ItemsStandardized loadingsCRAVEά value
PC1 0.701 0.964 0.900 0.949 
PC2 0.979 
PC3 0.936 
SC1 0.899 0.910 0.775 0.881 
SC2 0.872 
SC3 0.970 
EC1 0.828 0.939 0.836 0.915 
EC2 0.893 
EC3 0.940 
NC1 0.824 0.918 0.789 0.888 
NC2 0.845 
NC3 0.920 
HC1 0.942 0.898 0.746 0.864 
HC2 0.935 
HC3 0.969 
RS1 0.549 0.845 0.527 0.726 
RS2 0.636 
RS3 0.796 
RS4 0.845 
RS5 0.762 
ItemsStandardized loadingsCRAVEά value
PC1 0.701 0.964 0.900 0.949 
PC2 0.979 
PC3 0.936 
SC1 0.899 0.910 0.775 0.881 
SC2 0.872 
SC3 0.970 
EC1 0.828 0.939 0.836 0.915 
EC2 0.893 
EC3 0.940 
NC1 0.824 0.918 0.789 0.888 
NC2 0.845 
NC3 0.920 
HC1 0.942 0.898 0.746 0.864 
HC2 0.935 
HC3 0.969 
RS1 0.549 0.845 0.527 0.726 
RS2 0.636 
RS3 0.796 
RS4 0.845 
RS5 0.762 
Fig. 4

CFA path diagram.

Fig. 5

Path diagram from structural equation modelling. PC, physical capital; SC, social capital; EC, economic capital; NC, natural capital; HC, human capital; RS, resilience score.

Fig. 5

Path diagram from structural equation modelling. PC, physical capital; SC, social capital; EC, economic capital; NC, natural capital; HC, human capital; RS, resilience score.

Close modal

SEM results

The structural model was constructed based on the results from the CFA. The assessment of parameters and goodness of fit (GOF) proved that the structural model is good (P = 0.000, CFI = 0.838; IFI = 0.839; TLI = 0.814). Table 7 shows the model fit measures for SEM.

Table 7

Model fit measures for structural equational modelling (SEM).

Fit measuresAcceptable measuresObtained fit measures
P-value <0.001 0.000 
Comparative fit index (CFI) >0.90 0.838 
Incremental fit index (IFI) >0.90 0.839 
Tucker–Lewis index (TLI) >0.90 0.814 
Fit measuresAcceptable measuresObtained fit measures
P-value <0.001 0.000 
Comparative fit index (CFI) >0.90 0.838 
Incremental fit index (IFI) >0.90 0.839 
Tucker–Lewis index (TLI) >0.90 0.814 

Figure 5 portrays the statistically significant estimates and casual paths (hypotheses).

Path analysis through SEM

The SEM analysis revealed that the latent variable resilience of the farmers showed a significant positive association with four (physical, social, financial and natural) capitals except HC which shows a negative significant association with resilience. The PC (β = 0.206, p = <0.05), social (β = 0.131, p = <0.001), financial (β = 0.552, p = <0.05), natural (β = 0.184, p = <0.05) and HC (β = −0.435, p = <0.05) were found significant at 5, 10, 5, 5 and 5% significance (α) levels, respectively. This revealed that any effort to improve these four dimensions would undoubtedly enhance the resilience of the farmers in the two districts. The SEM SPSS AMOS output expressed the relationship between the latent variables – resilience and components which are summarized in Table 8.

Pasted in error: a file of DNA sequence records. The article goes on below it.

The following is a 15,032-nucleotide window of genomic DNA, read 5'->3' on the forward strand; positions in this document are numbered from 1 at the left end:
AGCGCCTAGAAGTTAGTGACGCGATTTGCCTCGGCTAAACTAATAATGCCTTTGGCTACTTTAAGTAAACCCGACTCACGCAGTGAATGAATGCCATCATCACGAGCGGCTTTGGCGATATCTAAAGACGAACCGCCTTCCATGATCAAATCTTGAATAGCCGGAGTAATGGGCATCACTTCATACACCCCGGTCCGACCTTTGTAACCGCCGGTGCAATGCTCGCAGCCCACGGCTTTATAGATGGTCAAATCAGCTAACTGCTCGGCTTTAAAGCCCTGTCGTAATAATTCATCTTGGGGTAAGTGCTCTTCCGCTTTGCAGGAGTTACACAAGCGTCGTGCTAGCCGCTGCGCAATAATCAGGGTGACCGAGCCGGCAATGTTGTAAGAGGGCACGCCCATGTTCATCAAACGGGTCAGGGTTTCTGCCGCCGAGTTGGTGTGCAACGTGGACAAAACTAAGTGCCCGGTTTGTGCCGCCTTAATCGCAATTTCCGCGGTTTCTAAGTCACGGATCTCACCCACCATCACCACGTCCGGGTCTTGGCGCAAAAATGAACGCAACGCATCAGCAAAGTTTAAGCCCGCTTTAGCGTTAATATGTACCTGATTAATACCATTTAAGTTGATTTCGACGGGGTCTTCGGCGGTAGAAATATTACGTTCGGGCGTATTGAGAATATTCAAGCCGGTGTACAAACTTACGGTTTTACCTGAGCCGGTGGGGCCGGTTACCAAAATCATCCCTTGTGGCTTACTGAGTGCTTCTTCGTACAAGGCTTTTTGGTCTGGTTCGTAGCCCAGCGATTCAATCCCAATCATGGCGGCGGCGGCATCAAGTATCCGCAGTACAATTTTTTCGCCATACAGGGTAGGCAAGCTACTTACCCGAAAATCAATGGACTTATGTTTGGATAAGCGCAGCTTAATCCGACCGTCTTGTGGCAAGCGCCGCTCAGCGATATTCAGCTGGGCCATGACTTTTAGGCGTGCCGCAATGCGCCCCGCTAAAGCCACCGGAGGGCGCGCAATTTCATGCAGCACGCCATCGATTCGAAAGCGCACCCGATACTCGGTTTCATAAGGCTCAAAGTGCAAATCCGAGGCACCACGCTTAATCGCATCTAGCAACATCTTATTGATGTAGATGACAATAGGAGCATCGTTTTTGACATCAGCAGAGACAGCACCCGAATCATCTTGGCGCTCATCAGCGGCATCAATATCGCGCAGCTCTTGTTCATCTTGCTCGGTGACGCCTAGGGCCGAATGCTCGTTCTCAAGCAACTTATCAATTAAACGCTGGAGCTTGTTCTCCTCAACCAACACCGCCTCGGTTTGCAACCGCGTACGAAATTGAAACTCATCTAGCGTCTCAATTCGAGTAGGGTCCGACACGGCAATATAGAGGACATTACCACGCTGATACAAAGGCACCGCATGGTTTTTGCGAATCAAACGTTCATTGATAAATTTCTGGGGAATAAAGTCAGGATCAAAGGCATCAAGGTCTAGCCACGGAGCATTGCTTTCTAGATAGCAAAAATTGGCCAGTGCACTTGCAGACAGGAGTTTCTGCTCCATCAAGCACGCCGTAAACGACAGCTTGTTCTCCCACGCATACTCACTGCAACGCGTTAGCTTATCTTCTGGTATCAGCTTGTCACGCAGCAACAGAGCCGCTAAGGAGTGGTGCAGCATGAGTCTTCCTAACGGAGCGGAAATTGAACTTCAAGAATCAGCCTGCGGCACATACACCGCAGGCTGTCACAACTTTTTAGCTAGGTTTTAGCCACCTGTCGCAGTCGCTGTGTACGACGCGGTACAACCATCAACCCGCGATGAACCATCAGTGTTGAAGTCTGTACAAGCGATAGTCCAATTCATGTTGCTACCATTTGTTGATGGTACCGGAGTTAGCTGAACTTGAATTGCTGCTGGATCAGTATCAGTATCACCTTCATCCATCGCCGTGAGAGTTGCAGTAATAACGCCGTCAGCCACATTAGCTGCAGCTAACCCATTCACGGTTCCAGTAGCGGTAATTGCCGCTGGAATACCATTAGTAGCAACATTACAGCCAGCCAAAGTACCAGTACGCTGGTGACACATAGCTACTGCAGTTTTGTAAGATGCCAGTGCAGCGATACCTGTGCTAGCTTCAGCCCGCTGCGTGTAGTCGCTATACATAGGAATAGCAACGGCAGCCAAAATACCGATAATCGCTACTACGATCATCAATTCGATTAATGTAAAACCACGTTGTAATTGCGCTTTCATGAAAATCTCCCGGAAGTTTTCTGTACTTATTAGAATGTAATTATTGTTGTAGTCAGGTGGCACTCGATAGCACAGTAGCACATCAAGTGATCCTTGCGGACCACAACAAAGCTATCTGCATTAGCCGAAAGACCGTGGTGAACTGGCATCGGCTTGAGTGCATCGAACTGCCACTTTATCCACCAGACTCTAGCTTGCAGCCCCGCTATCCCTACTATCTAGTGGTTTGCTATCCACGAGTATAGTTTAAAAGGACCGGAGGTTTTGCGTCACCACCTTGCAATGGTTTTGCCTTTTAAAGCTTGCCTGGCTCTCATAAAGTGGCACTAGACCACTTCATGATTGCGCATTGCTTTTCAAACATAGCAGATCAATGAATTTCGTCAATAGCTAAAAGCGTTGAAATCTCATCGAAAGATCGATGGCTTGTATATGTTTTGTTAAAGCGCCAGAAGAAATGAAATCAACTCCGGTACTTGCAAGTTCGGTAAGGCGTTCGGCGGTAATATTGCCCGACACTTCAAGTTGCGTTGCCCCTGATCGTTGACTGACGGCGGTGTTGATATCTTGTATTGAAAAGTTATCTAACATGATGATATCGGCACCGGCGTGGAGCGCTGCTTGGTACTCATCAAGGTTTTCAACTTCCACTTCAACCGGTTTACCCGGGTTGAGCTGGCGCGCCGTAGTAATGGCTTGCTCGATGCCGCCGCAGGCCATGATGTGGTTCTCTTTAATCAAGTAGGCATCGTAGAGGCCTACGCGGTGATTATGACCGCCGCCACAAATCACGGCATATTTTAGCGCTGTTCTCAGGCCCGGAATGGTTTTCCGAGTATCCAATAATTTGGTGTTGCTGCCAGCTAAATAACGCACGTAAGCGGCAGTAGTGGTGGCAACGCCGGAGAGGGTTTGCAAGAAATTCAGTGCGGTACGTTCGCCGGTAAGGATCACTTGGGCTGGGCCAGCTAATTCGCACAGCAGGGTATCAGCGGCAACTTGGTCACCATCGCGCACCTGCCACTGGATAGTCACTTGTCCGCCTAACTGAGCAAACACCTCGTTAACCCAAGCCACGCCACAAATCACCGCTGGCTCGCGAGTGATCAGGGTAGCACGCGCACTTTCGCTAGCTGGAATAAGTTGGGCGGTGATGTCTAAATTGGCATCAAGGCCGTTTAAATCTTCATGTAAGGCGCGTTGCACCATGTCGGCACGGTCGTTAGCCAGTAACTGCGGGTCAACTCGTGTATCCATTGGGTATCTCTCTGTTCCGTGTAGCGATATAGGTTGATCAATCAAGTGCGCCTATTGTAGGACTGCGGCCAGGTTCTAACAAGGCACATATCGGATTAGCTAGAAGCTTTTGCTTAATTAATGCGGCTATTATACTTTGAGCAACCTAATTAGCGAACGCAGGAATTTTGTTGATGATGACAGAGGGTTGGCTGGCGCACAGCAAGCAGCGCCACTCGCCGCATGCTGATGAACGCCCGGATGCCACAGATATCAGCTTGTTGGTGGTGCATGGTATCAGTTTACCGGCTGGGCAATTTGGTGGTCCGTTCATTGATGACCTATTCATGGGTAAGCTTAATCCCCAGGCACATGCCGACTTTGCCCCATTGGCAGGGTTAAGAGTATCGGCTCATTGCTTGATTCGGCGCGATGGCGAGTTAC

Table 8

Path analysis through SEM.

PathStandardized coefficientSECRLabel
PC → RS 0.206 0.052 3.734 YES 
SC → RS 0.131 0.005 2.528 YES 
EC → RS 0.552 0.020 6.971 YES 
NC → RS 0.184 0.060 3.318 YES 
HC → RS −0.435 0.007 6.452 YES 
PathStandardized coefficientSECRLabel
PC → RS 0.206 0.052 3.734 YES 
SC → RS 0.131 0.005 2.528 YES 
EC → RS 0.552 0.020 6.971 YES 
NC → RS 0.184 0.060 3.318 YES 
HC → RS −0.435 0.007 6.452 YES 

Path analysis through SEM

The SEM results indicated that four (physical, social, financial and natural) capitals are found to have a positive and significant relationship with resilient score. Hence improvement in those four capitals significantly improves the resilience of farmers' towards natural disasters.

HC and resilience

From Table 8, it was found that HC shows negative and significant relationship (∝ = −0.435, p = 0.007) with resilient score at 1% level of probability. This is due to local farmers not participating in much training programmes regarding disaster coping mechanisms such as disaster preparedness or disaster recovery. This leads to lack of knowledge and skills necessary to adopt modern agricultural practices, manage risks effectively, and make informed decisions. Without adequate knowledge and skills, farmers may struggle to respond and adapt to challenges posed by natural disasters. Lack of knowledge and skill might be the reason for having a negative significant association of HC with resilience.